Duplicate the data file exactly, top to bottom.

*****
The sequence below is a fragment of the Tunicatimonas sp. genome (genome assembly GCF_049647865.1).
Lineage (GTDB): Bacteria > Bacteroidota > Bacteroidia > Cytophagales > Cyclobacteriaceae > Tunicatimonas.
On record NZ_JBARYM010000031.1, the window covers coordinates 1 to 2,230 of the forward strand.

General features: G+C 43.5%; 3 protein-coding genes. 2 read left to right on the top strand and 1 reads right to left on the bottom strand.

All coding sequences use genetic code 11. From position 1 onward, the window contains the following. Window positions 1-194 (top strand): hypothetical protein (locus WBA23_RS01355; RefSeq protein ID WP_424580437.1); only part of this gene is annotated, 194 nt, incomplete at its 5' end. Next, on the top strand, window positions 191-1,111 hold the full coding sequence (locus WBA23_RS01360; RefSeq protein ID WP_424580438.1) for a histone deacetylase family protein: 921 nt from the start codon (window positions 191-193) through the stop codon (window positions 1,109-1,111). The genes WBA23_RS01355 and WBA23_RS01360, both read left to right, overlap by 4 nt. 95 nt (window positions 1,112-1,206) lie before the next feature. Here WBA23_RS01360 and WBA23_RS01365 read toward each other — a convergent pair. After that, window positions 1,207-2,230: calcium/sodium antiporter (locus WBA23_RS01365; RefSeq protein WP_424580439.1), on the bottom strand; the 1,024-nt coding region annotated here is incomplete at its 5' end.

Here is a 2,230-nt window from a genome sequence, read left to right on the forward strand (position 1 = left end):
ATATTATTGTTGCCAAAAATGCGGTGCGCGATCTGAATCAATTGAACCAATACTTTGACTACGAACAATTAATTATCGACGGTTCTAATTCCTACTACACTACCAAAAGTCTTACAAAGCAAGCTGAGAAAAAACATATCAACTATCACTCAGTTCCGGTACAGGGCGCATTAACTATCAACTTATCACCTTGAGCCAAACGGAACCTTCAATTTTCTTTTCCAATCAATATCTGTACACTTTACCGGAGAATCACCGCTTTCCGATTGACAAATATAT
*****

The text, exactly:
The sequence below is a fragment of the Tunicatimonas sp. genome (genome assembly GCF_049647865.1).
Lineage (GTDB): Bacteria > Bacteroidota > Bacteroidia > Cytophagales > Cyclobacteriaceae > Tunicatimonas.
On record NZ_JBARYM010000031.1, the window covers coordinates 1 to 2,230 of the forward strand.

General features: G+C 43.5%; 3 protein-coding genes. 2 read left to right on the top strand and 1 reads right to left on the bottom strand.

All coding sequences use genetic code 11. From position 1 onward, the window contains the following. Window positions 1-194 (top strand): hypothetical protein (locus WBA23_RS01355; RefSeq protein ID WP_424580437.1); only part of this gene is annotated, 194 nt, incomplete at its 5' end. Next, on the top strand, window positions 191-1,111 hold the full coding sequence (locus WBA23_RS01360; RefSeq protein ID WP_424580438.1) for a histone deacetylase family protein: 921 nt from the start codon (window positions 191-193) through the stop codon (window positions 1,109-1,111). The genes WBA23_RS01355 and WBA23_RS01360, both read left to right, overlap by 4 nt. 95 nt (window positions 1,112-1,206) lie before the next feature. Here WBA23_RS01360 and WBA23_RS01365 read toward each other — a convergent pair. After that, window positions 1,207-2,230: calcium/sodium antiporter (locus WBA23_RS01365; RefSeq protein WP_424580439.1), on the bottom strand; the 1,024-nt coding region annotated here is incomplete at its 5' end.

Here is a 2,230-nt window from a genome sequence, read left to right on the forward strand (position 1 = left end):
ATATTATTGTTGCCAAAAATGCGGTGCGCGATCTGAATCAATTGAACCAATACTTTGACTACGAACAATTAATTATCGACGGTTCTAATTCCTACTACACTACCAAAAGTCTTACAAAGCAAGCTGAGAAAAAACATATCAACTATCACTCAGTTCCGGTACAGGGCGCATTAACTATCAACTTATCACCTTGAGCCAAACGGAACCTTCAATTTTCTTTTCCAATCAATATCTGTACACTTTACCGGAGAATCACCGCTTTCCGATTGACAAATATAT